Comic fans gather at Toy Con

It started simply enough.

Mike Holbrook, toy shop owner and frequent attendee of various conventions around the state as a vendor, was getting tired of always having to travel to other cities in other states to sell his wares. He sold his personal toy collection to have enough to rent out Grace Pavilion at the Santa Rosa Fairgrounds, the biggest place he could find, and used his personal contacts to get vendors and sellers there.

The result was Santa Rosa Toy and Comic Con, Toy Con for short, the only con of its kind in Santa Rosa, and largest in the entire Bay Area. Saturday was its fourth year and the largest yet, thanks to new additions and events.

Grace Pavilion at the Sonoma County Fairgrounds took center stage, with vendors from all over the Bay Area lining the isles. Stores local to Sonoma County, such as The Brick Hut, Outer Planes Comics and Games, and Yay 4 Anime were there, with comics and toys for sale. Prices ranged from five dollars to over $100, depending on the quality and rarity of the items.

 Local fan groups, such as the Bay Area R2 Builder’s Club and the Bay Area Ghostbusters, showed up in full costume and with props ready to pose for pictures. The con also had free video games to play, hosted by the store Once Upon a Game in Finley Hall. The games ranged from the very old - “Donkey Kong Jr.” for the original NES - to the more recent - “Injustice: Gods Among Us” for current consoles. The same room also hosted a live wrestling event at noon.

Outside at Shade Park was live action role-playing that lasted all day, as well as disc golf.

Several teachers and alumni from Sonoma State University were involved as well. Jim Liebich, a fencing instructor at Sonoma State, was giving free fencing lessons to kids outside next to the LARPers. 

“I have a friend who is an artist, a comic artist,” Liebich said. “[He] does this great comic that’s called ‘Kid Beowulf’… he fences at [my] fencing club, and he told me about this and suggested I try it out.”

Also in attendance was Emily C. Martin and Brett Grunig, both graduates from Sonoma State’s fine arts department. The husband-wife team gained recognition for their work on the Eisner-nominated comic “Princeless.” They jointly run Megamoth Studios, the name for their classes on art and comics, located in two locations at Santa Rosa and Rohnert Park in the Arts Center. This is their third year at Toy Con.

Martin and Grunig first heard of Toy Con when Holbrook approached them at another con they were attending as vendors - FanimeCon or WonderCon, she doesn’t remember which. Martin said she likes Toy Con because it’s local to them, more personal than larger cons, and more accessible to fans of all ages. “It’s great to have shows that are kid-friendly, because a lot of ComicCons - you know, there’s really a reputation they’re battling with that they’re not kid-friendly,” Martin said.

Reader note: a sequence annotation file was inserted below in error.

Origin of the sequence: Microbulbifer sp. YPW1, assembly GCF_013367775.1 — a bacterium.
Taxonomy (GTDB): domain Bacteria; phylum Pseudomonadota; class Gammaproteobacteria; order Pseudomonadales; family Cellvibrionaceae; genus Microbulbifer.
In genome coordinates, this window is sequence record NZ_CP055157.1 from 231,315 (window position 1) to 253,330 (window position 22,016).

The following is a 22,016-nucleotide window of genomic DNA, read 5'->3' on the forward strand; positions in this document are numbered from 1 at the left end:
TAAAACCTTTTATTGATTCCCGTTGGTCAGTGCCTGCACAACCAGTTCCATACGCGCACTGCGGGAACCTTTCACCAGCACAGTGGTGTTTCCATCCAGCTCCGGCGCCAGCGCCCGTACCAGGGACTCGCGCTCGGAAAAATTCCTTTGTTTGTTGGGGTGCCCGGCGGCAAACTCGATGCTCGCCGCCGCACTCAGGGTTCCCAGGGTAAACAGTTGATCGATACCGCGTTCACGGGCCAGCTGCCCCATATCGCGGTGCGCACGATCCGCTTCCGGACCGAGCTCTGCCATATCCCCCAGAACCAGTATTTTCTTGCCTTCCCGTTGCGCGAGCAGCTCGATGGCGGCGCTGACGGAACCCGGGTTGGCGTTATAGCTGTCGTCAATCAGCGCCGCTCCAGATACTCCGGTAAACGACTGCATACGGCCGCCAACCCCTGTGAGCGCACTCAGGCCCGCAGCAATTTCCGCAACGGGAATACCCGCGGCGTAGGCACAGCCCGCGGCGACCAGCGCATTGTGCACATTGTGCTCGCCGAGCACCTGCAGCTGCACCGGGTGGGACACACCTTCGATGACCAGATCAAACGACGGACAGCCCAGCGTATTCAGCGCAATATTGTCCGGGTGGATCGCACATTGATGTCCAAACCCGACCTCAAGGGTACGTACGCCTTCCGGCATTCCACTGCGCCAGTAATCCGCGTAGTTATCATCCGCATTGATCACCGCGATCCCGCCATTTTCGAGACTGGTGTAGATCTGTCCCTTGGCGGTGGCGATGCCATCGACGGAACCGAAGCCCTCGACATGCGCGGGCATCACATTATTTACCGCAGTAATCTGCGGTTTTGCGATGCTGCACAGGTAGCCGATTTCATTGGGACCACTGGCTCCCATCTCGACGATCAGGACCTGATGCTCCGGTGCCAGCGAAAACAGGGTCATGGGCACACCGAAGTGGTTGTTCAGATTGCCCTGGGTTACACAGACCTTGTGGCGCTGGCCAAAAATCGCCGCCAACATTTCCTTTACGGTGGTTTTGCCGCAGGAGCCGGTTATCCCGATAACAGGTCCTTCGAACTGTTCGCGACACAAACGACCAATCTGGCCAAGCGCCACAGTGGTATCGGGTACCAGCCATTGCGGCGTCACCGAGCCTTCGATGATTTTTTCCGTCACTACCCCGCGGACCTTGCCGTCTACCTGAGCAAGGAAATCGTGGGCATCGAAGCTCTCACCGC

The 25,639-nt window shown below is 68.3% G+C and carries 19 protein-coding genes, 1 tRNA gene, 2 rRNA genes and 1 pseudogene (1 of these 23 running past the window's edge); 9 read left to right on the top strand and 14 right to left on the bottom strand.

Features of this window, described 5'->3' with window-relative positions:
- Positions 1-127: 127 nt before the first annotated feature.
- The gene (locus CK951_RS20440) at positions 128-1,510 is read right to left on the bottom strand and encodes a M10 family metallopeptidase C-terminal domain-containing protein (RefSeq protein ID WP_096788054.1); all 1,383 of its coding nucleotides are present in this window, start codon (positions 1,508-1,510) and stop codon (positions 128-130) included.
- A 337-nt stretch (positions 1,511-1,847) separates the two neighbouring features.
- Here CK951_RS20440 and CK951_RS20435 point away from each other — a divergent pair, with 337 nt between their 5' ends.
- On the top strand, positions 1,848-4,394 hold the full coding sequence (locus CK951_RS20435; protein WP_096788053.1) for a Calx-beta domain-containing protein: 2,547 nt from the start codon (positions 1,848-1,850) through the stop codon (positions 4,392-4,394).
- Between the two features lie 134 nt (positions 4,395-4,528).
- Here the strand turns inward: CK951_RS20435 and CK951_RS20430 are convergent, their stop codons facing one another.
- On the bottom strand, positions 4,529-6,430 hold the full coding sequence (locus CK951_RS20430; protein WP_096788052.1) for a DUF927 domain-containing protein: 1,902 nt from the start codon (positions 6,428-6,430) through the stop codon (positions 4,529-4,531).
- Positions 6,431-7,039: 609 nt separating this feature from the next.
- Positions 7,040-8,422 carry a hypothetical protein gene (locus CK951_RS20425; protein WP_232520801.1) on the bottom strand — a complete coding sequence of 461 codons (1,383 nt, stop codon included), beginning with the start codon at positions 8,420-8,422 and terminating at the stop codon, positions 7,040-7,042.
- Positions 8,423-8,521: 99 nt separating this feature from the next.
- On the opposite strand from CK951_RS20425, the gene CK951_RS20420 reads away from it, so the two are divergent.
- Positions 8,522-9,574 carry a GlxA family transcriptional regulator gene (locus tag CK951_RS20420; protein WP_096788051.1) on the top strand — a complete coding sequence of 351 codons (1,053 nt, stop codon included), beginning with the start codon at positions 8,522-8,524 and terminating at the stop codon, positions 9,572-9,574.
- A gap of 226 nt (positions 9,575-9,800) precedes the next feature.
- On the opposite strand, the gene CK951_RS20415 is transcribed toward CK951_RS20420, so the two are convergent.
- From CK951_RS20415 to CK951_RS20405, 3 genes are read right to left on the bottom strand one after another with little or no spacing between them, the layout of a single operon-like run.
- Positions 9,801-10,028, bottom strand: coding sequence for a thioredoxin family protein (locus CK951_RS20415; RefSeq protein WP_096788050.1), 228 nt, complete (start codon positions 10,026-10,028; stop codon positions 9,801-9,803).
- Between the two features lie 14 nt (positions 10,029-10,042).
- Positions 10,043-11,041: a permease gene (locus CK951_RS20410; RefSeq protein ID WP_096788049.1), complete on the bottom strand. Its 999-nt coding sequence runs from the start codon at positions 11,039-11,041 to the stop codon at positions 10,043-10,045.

“Conventions are a really great for that crew of kids to find their peers and be face to face with them, not just on internet forums and things like that,” she said.

The Showcase cafe was host to four separate panels, each staring someone with a background in movies and TV.  Australian actress and former Pink Power Ranger Catherine Sutherland talked about her appearances on the show, her future projects, and her disbelief that a cheezy kid’s show is still remembered by so many. Voice Actress Veronica Taylor answered fans’ questions about her time as the voice of Ash Ketchum from Pokemon. She insisted, to the disappointment of many, that Ash and Misty were too young to be in love. Phil Lamarr, who played Marvin in “Pulp Fiction” and voiced characters from a number of shows including “Futurama” and“Samurai Jack,” cracked audiences up with his dead on impersonations of Eddie Murphy and Arnold Schwarzenegger. Lamarr also gave his experiences behind the scenes. Finally Vincent Ward, best known as Oscar from “The Walking Dead,” spoke about his long road to acting, emphasizing how important it was to take risks and never quit.

The event wrapped up with a cosplay contest hosted by Fandom Workshop, a local show focusing on various fandoms. There were cosplayers of all ages, ranging from a mother-son cosplay of Doc Brown and Marty McFly, several Harley Quinn outfits from “Suicide Squad,” Mad Max and an impressive Xenomorph costume. There were entries for beginner, intermediate and advanced, with winners in each category receiving a trophy and a bag of treats.

Holbrook is already planning for the next Toy Con. 

“Next year, we’re actually growing,”  he said. “I get [the] Hall of Flowers too, so it’s going to be even bigger.”

 “It’s the only thing we have in Santa Rosa,” attendee Raichill Norgrove said. “I highly recommend it.”